However, if you are using Raid, then you also have a Raid controller. I cannot stress this enough: you MUST use a hardware Raid controller for important data, which means not using the onboard Raid and/or software Raid. Most hardware Raid controllers provide a "Carve" feature which allows you to carve the volume into 2TB volumes for legacy support generally.

Furthermore, archiving to ANY Raid array is not a great plan for one important reason: the Raid controller which created that array limits what Raid controllers can read that array in the future should there be a problem with the original controller. I learned this the hard way with a 3ware controller having issues and a $700 Adaptec couldn't read the Raid 5 array and I had to get another 3ware controller for it to work.
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Old September 29th, 2009, 03:23 AM   #6
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MBR (Master Boot Record) has the limitation of 2TB. So like Steve said, format your partiton as GPT (GUID Partition Table) allow format the drive over 2TB limit.

I'm using RocketRaid 2640X4 a PCI-e x4 raid card for a 4x 1TB Raid-0 setup. Works very well.
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Old September 29th, 2009, 12:15 PM   #7
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Quote:
Originally Posted by Brooks Graham View Post
I have a Mac with a single 16TB volume on a DroboPro, so I'm assuming you're on a Microsoft computer. Solution: get a Mac. ;-)

The second thing I'd say is perhaps you should seriously reconsider using "hard drive" and "archive" in the same sentence. I think people misuse the word "archive" when they mean "near-line" or perhaps "backup". This has been beaten to death here, but IMHO using spinning rust as an archiving medium is like writing on rice paper outdoors in monsoon season. Bad idea jeans.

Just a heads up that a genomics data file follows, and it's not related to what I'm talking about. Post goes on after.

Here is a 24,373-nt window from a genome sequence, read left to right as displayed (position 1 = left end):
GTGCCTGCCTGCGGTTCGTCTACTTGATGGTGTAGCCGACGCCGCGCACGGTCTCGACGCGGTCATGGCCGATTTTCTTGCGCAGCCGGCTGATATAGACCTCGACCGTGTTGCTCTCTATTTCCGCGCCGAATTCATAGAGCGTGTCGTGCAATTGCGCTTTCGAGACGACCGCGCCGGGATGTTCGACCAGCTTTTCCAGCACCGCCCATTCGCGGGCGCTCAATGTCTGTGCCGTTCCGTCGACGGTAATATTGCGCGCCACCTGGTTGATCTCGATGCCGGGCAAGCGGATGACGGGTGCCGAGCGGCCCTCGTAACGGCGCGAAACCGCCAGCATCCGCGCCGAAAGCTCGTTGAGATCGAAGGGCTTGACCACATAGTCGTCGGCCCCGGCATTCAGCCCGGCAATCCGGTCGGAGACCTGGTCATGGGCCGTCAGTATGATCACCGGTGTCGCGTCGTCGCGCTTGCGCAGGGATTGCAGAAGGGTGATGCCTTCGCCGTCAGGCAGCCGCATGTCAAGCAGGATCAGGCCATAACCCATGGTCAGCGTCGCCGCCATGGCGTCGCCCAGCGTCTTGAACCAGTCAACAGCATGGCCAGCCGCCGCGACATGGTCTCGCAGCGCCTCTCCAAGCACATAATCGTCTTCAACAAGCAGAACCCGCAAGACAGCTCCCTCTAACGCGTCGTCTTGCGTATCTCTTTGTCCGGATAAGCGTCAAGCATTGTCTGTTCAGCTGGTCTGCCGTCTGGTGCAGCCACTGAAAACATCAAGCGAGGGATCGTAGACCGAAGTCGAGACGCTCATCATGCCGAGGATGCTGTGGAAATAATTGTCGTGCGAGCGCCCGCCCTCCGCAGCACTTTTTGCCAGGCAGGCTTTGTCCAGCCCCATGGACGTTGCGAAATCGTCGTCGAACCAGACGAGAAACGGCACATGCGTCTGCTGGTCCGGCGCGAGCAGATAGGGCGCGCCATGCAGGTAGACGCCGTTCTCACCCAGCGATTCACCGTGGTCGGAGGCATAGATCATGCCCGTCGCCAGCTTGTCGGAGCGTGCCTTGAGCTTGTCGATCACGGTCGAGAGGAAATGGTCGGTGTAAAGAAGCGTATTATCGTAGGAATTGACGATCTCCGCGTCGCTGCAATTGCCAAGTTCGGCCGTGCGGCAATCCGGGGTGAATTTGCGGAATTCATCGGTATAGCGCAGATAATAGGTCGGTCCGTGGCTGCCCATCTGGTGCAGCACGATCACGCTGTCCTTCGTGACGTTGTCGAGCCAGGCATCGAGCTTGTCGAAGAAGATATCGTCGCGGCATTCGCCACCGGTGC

Tape such as LTO and (some) optical are the only media suitable for actual archiving. Hard drives are not, nor is any flash memory device.
I'm actually very much an advocate of LTO-4 as a solid archive solution (see some of my other posts about Cache-A products). And we are in fact using it in our facility - but more so as part of our full office backups. Our XDCAM-EX "folder" is part of that backup for now but only in an "emergency contingency" role as opposed to a library one.

LTO-4 is well suited as a long-term archive (eg. 1 year+) but less so for working with media on a near or mid-term basis in a collaborative environment. We need media hot in a "near line" sense but given our XDCAM-EX archive size, the 2TB mark will be passed by late winter. Hence why we are looking at other large single drive (or volume if you prefer) RAID solutions that can act in this role.

The Drobo certainly caught our eye but had some limitations within a traditional LAN.

SG
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Old September 29th, 2009, 04:10 PM   #8
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Rebuilding anything above 2TB is going to take a long time. If you have multiple drive failures you are going to have to wait hours or days to recover your data.
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Old October 1st, 2009, 02:34 PM   #9
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I'm running win7 on PC and it's 3TB (1.5 for each drive)